The Chase Slate credit card is changing the game in its particular market niche. Those of you who carry a balance — and/or maybe think it’s about time to transfer that balance — will definitely want to get a load of this.
Typically, cards with a 0% introductory offer for balance transfers still charge a balance transfer fee of (usually) 3%. This tends to still be a favorable offer, but it leaves the consumer with some calculations to do. If your current credit card balance has an APR of 18%, say, then that means it takes about two months for the balance to accrue 3% interest. So the question becomes: is it worth it to pay two months of interest upfront in order to secure 0% for over a year? How quickly could you pay it off otherwise? Whip out the calculators and spreadsheets…
Oh wait, except with the Chase Slate, you don’t have to worry about any of that at all, because there is no balance transfer fee. None. And there is still an introductory 0% APR on all purchases and balance transfers for the first 15 months.
Believe It, Transfer It
Sound too good to be true? It’s true-blue, in classic Chase style. Clearly, they know how to keep all levels of their cards competitive. There are some details to be aware of, though.
- Balance transfers are free as long as you make them in the first 60 days. After that, it’s the usual 3%.
- Remember that you can’t transfer balances between cards issued by the same bank. That means no transferring balances to the Slate from any other Chase card.
- You can’t transfer balances that are higher than your credit limit.
- And if you do accidentally go over your credit limit, or make a late payment, on ANY Chase account, you can kiss your introductory 0% APR goodbye, because you will be slapped with a 29.99% penalty APR. Yikes!
By the way, there’s also no annual fee, as to be expected. There is a foreign transaction fee, though. You can’t win them all.
There’s another reason that the Chase Slate is particularly suited to those who carry a balance. This card, along with a few other Chase cards, comes with a nifty tool called Blueprint that helps you track your expenses and set up payment plans. Directly from your browser, you can use create plans to pay certain purchases or categories of purchases off in full every month, set up payment plans for large purchases or even your whole balance, or simply track your spending. Your created payment plan then shows up on your statements alongside everything else.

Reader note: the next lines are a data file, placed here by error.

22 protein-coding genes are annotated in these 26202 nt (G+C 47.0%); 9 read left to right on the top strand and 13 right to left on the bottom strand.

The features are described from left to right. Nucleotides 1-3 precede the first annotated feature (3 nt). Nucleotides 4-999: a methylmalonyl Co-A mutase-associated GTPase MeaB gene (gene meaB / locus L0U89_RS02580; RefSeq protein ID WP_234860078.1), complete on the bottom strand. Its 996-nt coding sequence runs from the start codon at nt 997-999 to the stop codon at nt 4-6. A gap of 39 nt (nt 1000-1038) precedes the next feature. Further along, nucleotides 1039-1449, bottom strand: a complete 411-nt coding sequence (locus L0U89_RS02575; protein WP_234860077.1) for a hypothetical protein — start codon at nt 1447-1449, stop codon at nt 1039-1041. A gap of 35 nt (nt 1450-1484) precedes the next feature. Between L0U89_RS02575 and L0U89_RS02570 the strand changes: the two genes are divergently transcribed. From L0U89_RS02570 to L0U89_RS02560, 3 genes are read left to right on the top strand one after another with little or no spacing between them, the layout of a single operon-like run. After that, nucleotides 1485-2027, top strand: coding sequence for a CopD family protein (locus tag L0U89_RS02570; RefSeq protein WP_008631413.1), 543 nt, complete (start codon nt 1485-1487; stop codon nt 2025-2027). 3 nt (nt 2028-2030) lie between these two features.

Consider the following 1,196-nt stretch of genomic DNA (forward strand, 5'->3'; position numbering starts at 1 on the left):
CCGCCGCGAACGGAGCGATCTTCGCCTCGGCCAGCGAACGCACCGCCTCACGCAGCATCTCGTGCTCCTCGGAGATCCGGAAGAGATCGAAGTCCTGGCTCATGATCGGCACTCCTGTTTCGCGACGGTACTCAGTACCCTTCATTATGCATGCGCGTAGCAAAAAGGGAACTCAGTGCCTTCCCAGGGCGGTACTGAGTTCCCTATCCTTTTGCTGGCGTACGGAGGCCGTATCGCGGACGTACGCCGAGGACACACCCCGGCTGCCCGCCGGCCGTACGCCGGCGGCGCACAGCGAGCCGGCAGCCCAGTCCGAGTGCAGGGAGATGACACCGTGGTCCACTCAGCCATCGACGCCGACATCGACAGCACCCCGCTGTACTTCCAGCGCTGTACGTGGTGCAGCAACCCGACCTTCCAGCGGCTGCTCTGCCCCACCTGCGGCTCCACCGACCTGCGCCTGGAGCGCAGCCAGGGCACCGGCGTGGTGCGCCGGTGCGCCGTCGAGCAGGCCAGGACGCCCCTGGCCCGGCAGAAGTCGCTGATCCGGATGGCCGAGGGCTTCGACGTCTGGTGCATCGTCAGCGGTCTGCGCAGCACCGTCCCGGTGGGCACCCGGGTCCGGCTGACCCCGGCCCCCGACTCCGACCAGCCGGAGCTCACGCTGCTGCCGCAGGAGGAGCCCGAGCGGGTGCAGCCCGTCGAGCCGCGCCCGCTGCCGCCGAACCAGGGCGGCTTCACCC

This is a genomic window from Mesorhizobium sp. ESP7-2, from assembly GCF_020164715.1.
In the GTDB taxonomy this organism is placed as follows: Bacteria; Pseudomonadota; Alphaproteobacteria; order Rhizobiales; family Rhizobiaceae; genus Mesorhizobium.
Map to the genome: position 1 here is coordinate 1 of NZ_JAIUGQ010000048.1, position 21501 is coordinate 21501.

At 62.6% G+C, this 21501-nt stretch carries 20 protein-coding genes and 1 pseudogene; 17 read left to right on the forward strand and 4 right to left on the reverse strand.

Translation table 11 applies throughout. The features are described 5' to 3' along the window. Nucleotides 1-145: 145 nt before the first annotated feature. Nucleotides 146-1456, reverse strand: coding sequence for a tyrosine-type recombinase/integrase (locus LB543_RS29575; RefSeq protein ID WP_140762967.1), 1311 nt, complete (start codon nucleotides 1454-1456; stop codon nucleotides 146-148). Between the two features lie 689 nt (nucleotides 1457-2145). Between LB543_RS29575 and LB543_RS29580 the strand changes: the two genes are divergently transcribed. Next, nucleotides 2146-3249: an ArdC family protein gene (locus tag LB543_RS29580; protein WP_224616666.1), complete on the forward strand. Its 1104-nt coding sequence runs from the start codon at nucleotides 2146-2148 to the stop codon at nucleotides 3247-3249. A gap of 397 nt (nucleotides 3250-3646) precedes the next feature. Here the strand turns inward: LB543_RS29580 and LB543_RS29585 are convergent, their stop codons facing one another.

Although… Let’s put our critical thinking caps on for a moment. Chase proudly advertises that with Blueprint’s Full Pay feature, you can “pay no interest on selected items,” …wow, pretty sweet!… “if you pay them off in full.” Wait, what? How is that any different from any credit purchase ever?
It’s not. Don’t be fooled — Blueprint does not give you any special interest rates on select items, or do anything really. It’s just a tool that you can use for your own planning. It does nothing that a calculator, spreadsheet, calendar, or notebook couldn’t do for you. Except it’s prettier and easier to use.
There is great value in obsessive budgeting! But our advice has been and continues to be that you should pay everything off as quickly as you can — it’s that simple. You don’t really have to break your balance down by categories; it doesn’t matter ‘which’ dollars you pay off. You have to pay the whole thing eventually anyways, and every dollar left unpaid will accumulate interest charges. The faster you pay, the less you pay.
Still, Blueprint is valuable for its psychological benefit. If you feel overwhelmed, it’s nice to have numbers broken down for you. A good mindset is a valuable intangible asset. Chase claims that customers who use Blueprint’s payment plan features tend to pay off their debts twice as fast. So clearly, it works for many people. Despite, you know, not actually doing anything. Hey, whatever lights a fire, right?
The Chase Slate comes with no rewards program. Boohoo. Don’t be surprised; that’s not what this card is about. It’s about becoming debt-free. Nobody who carries a balance should sign up for a rewards card, because rewards cards’ interest rates are much higher, certainly higher than the rewards.
But you do get $0 liability for fraudulent charges, as well as protection for your purchases against loss or damage for 60 days (up to $250).